To learn, you must ship your code

When working on a project, the temptation is strong to make everything perfect before showing it to the world, or even just to your co-workers. You know each and every line of code you wrote, but you have a long list of bugs to fix and don’t want to expose your work until you’re completed everything that was on your TODO list. Shipping is scary, so you’re holding back with the excuse that you need to fix another bug before finishing.

If you want to make software people use and enjoy, and not just write code for the sake of it, you must get over yourself and ship! I’ve seen people holding onto code for ages, polishing it to perfection, only to leave the job before anyone had time to see the results and give valuable feedback.

The same goes if you wish to get feedback on code you’re doing as a side project. If you’re not shipping, nobody will be able to comment on your code and you won’t know if you’re going in the right direction. Agile methodologies have the right ideas about this. Getting used to shipping small changes will help you fight the urge to keep your code to yourself and having to push huge modifications at once because you’ve been playing it safe.

Also, we tend to underestimate the value of our software. A tool that will help improve business processes will be used and appreciated if it does the job, warts and all. When an application makes people’s work easier, they won’t mind putting up with some bugs for a while until you have time to fix them.

You want to validate with your users that you built the right thing as soon as possible, and there are many flaws you’ll see only when people are using your product. What if the incomplete feature you were planning to spend a few weeks on is not really needed? Better to know right away instead of sinking a lot of time into it.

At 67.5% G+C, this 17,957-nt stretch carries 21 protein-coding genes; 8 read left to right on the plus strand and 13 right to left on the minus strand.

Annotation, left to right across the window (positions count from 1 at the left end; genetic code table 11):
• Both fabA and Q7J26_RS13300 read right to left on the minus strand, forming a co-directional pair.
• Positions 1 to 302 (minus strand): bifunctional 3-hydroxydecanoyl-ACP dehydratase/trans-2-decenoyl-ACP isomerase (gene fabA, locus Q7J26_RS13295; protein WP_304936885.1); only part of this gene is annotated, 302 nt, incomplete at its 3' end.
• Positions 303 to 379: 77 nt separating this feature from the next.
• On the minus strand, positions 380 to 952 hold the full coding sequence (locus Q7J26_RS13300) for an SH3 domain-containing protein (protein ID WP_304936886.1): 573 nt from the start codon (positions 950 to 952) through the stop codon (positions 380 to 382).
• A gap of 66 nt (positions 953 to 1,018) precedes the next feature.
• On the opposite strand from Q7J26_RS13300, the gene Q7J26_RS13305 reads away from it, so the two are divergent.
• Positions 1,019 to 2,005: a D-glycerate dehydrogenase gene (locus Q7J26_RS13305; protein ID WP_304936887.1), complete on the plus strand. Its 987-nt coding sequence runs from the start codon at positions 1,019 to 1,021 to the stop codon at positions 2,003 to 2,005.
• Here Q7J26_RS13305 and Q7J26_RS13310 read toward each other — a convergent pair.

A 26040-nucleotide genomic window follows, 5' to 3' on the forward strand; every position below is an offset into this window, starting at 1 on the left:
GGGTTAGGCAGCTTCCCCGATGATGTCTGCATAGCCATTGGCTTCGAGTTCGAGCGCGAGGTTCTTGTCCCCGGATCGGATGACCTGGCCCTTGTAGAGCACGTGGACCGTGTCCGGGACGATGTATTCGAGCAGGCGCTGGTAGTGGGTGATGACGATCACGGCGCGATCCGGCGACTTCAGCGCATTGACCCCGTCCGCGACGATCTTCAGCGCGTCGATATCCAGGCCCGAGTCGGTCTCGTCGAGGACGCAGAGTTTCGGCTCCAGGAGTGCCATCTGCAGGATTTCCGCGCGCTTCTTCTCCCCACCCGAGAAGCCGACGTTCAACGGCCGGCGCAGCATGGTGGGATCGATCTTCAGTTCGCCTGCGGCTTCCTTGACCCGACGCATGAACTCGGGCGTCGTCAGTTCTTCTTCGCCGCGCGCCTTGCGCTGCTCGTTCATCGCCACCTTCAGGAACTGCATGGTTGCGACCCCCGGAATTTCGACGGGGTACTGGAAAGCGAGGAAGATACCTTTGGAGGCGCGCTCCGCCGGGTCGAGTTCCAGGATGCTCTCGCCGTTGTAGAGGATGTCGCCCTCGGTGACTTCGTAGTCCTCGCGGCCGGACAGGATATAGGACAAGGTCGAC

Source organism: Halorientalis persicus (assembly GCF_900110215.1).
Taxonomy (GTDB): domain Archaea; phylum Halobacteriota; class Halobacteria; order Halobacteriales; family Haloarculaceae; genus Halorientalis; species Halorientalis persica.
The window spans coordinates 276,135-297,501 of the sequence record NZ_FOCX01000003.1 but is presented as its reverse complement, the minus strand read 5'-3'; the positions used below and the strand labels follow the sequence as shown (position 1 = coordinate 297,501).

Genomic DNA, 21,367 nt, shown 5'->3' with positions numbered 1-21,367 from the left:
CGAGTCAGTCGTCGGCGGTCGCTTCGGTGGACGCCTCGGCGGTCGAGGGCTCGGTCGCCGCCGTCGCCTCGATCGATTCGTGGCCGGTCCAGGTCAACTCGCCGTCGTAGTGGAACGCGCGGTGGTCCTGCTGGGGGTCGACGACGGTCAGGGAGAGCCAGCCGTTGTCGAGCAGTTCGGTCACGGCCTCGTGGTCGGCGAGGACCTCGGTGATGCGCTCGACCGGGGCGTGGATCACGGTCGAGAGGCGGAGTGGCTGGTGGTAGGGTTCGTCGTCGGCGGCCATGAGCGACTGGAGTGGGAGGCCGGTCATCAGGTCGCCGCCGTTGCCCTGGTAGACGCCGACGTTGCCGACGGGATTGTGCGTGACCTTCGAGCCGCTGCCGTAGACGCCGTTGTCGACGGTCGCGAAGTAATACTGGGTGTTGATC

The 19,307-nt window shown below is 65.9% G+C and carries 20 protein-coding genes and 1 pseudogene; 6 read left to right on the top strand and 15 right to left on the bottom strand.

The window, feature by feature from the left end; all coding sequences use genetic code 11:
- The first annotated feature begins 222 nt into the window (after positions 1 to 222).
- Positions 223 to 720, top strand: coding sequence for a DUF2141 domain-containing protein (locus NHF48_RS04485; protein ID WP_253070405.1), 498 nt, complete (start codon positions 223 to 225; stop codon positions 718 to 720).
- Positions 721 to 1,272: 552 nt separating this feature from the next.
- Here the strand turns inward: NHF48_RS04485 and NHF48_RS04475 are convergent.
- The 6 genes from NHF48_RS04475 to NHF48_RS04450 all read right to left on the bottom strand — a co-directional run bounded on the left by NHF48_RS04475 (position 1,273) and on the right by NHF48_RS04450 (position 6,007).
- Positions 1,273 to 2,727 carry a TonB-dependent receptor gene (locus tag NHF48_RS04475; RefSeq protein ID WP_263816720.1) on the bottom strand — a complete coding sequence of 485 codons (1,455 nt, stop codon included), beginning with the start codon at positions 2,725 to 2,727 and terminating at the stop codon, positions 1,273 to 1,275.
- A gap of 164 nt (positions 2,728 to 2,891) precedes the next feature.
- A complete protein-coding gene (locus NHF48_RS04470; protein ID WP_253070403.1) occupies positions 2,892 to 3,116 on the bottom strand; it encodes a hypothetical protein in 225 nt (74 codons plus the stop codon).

The caveat is that you must allow time to go back and fix those problems when they’re found. On the other hand, you don’t want to fall victim to “ship the prototype” syndrome: if every time you show a quick and dirty prototype it ends up in production, you must make sure that what you show is solid and well-structured even if it’s incomplete. Shipping something is an important milestone, but it’s not the end of the project.

Using the jQuery UI datepicker with ASP.NET MVC

I wanted to start the real code for my side project by making a small skeleton of the project in ASP.NET MVC. This skeleton includes a basic form to create an event, which will be the starting point of the application. An event has a name with a start date and an end date that are represented as DateTime, so I figured I’d try my hand at integrating the jQuery UI datepicker to my form. That way, I’ll be able to make sure that jQuery UI is properly included in the application.

First, I included a bundle for the jQuery UI library along with jQuery on the page where I wanted the date picker to be.

After this, I created a input box using the TextBoxFor Razor helper which will be used to initialize the datepicker in JavaScript. I used the short date string so I would only get the date and not the time, and set the control as being read only so the user would be forced to pick the date from the picker. That way, I won’t have to handle the various date formats that could be entered.

   @Html.LabelFor(model => model.ScheduledEvent.StartDate)
         @Html.TextBoxFor(model => model.ScheduledEvent.StartDate, 
                          new { Value = Model.ScheduledEvent.StartDate.ToShortDateString(),
                                @class = "datefield", 
                                @readonly = "readonly" })

After this, I added the following to the JavaScript for my page to initialize the jQuery UI datepicker when the page is loaded.